National Constitution Center

 

Location: 525 Arch Street

Hours:  9:30 – 5:00 Mon-Sat  12:00 – 5:00 Sun

Transit: 5th Street (MFL)  Jefferson Station (RR)

Website:  http://constitutioncenter.org/


Overlooking Independence Mall, the National Constitution Center is a museum dedicated to its namesake document, and what it has done to the United States throughout history.  It was opened on July 4, 2003.  The Preamble is inscribed on the facade of the modern edifice, which stands fittingly with the neighboring Independence Visitor Center.  Here you’ll find interactive exhibits on the history of the Constitution, and the many issues regarding its contents.

 

Upon entering the museum, visitors are greeted by the Grand Hall, which is a semicircular atrium in which the flags of all 50 states are aligned in order of admittance to the Union.   From the second floor, there are spectacular views of Independence Hall and the surrounding vicinity.  It makes for a great view, and actually occupies a significant fraction of the museum’s space.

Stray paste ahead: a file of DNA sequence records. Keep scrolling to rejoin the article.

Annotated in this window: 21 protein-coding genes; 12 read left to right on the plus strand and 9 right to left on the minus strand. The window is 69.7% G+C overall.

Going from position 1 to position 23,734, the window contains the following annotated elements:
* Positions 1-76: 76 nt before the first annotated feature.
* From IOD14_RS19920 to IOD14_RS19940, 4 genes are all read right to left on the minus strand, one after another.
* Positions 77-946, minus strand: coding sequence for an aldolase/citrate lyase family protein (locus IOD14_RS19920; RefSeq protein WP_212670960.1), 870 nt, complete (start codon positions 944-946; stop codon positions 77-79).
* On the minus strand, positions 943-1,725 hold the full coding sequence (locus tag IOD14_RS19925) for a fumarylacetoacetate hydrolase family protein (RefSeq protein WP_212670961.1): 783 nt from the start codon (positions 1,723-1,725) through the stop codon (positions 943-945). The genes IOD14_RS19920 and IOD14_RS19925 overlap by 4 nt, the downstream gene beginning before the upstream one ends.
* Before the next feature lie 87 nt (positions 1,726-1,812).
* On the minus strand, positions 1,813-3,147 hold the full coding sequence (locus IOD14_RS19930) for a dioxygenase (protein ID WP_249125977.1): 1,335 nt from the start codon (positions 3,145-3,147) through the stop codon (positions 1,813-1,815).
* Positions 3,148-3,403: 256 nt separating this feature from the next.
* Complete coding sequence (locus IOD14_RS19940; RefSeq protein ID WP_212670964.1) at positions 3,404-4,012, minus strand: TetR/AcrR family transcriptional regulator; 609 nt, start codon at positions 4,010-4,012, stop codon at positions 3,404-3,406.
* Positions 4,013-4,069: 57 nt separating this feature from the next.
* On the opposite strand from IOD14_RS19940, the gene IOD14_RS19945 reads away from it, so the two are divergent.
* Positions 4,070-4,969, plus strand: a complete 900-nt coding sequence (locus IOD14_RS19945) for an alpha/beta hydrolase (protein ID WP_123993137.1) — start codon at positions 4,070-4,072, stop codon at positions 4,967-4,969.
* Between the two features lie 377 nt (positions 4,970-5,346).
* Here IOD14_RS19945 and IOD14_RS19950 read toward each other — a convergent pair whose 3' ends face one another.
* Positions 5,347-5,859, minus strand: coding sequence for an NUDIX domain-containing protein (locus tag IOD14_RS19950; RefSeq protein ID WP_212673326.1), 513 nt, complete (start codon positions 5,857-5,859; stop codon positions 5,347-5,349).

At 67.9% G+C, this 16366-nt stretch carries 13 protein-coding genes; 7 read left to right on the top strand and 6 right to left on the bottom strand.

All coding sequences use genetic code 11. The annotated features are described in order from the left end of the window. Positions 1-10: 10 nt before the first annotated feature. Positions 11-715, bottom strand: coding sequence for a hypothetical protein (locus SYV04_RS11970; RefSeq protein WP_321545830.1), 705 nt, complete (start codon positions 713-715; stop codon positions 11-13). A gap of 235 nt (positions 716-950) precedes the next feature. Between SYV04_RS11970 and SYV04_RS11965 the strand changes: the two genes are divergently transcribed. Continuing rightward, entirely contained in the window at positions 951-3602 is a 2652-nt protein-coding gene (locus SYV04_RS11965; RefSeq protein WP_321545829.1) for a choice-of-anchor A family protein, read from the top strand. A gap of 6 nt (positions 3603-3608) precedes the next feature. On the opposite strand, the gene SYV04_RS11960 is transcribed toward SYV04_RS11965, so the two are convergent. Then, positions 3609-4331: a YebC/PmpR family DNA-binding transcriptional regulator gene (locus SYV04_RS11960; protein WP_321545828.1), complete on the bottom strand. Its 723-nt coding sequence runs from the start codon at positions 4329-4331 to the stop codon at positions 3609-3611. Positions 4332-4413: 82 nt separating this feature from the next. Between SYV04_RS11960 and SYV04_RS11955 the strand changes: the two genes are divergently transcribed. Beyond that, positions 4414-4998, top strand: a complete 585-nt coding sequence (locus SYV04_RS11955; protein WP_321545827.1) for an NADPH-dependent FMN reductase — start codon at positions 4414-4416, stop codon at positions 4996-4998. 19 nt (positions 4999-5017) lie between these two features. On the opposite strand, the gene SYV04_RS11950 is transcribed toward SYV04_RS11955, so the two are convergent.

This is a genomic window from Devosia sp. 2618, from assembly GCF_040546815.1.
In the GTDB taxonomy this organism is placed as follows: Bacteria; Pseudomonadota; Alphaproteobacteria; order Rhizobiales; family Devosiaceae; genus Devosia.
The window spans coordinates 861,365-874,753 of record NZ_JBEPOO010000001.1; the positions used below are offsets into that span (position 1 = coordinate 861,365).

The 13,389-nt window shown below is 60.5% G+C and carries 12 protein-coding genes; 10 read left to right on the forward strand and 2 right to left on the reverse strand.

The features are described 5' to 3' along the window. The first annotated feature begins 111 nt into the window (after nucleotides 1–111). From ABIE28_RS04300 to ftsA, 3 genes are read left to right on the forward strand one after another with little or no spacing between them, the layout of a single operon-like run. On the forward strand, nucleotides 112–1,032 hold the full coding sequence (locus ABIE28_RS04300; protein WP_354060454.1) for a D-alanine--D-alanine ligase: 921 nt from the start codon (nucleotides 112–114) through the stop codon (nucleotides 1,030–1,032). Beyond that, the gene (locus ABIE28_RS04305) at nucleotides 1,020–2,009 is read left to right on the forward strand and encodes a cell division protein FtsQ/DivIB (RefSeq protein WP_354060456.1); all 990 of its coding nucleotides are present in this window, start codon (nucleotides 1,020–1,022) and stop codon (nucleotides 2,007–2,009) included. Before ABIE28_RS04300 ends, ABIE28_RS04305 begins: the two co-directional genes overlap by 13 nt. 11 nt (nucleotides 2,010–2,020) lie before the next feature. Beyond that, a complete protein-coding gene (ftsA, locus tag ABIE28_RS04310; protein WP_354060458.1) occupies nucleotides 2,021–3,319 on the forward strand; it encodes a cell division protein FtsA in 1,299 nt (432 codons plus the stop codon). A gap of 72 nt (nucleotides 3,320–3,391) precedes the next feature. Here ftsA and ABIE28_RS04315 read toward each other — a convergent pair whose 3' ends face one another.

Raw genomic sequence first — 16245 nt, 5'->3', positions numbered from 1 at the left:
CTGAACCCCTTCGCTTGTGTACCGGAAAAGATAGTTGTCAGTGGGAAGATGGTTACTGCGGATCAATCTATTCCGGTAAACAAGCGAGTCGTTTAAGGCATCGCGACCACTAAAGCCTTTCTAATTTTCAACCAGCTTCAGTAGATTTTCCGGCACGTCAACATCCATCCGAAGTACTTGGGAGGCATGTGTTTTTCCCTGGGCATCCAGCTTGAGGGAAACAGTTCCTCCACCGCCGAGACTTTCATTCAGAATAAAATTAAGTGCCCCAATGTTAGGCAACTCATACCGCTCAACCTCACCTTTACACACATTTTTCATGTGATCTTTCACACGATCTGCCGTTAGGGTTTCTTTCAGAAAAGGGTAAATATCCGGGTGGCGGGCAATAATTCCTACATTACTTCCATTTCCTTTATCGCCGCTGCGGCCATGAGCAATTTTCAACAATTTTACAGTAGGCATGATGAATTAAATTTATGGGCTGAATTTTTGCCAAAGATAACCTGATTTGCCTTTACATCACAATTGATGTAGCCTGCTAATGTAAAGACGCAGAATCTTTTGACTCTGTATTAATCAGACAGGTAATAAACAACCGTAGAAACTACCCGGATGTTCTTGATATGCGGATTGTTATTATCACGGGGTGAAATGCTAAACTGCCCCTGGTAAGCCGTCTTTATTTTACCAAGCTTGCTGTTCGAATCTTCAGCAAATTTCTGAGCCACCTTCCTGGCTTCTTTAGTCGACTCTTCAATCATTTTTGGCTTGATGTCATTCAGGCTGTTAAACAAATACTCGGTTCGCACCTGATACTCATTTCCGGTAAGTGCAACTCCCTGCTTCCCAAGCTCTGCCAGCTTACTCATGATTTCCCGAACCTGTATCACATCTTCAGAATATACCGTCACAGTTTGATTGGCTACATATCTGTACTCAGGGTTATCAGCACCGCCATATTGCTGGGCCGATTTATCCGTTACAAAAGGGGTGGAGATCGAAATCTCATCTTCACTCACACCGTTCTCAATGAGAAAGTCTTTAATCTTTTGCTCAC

Visitors should start at Freedom Rising, a 17-minute presentation that introduces the museum’s focus on what it means to be free, and what it means to be an American.  The Constitution is introduced as a vision of a perfectly free society.  Afterwards, visitors go to the American National Tree, a large, circular, dimly lit exhibit that chronicles the Constitution, the freedoms it provides, and the history of the United States, particularly about the 27 Amendments in the Constitution.  The Constitution is written across the walls around the room.  Many of these exhibits are interactive, including a variety of touchscreen activities.  It also contains a few artistic pieces, including a spiral tower of law books and a large model of the U.S Capitol.

 

The other major highlight is the Signer’s Hall, where visitors can walk around life-sized sculptures of the 39 signers of the Constitution.  Each one has a name attached, and are pose as though they were conversing.  Some of the more famous ones have biographical information around them.  Benjamin Franklin is seated in the center.

 

Admission is $14.50 for adults, $13 for students, youth (13-18) and seniors, and $8 for children.  Military members are free.  The Constitution Center is home to many political speeches and events, so bear that in mind.


Perhaps it’s just me, but some of the touchscreens don’t seem to work.

Also perhaps it’s just me, but I tend to be cynical of their approach to America as the land of opportunity.  Not really a knock against it, just leads to me disbelieving some of their statements.

9/10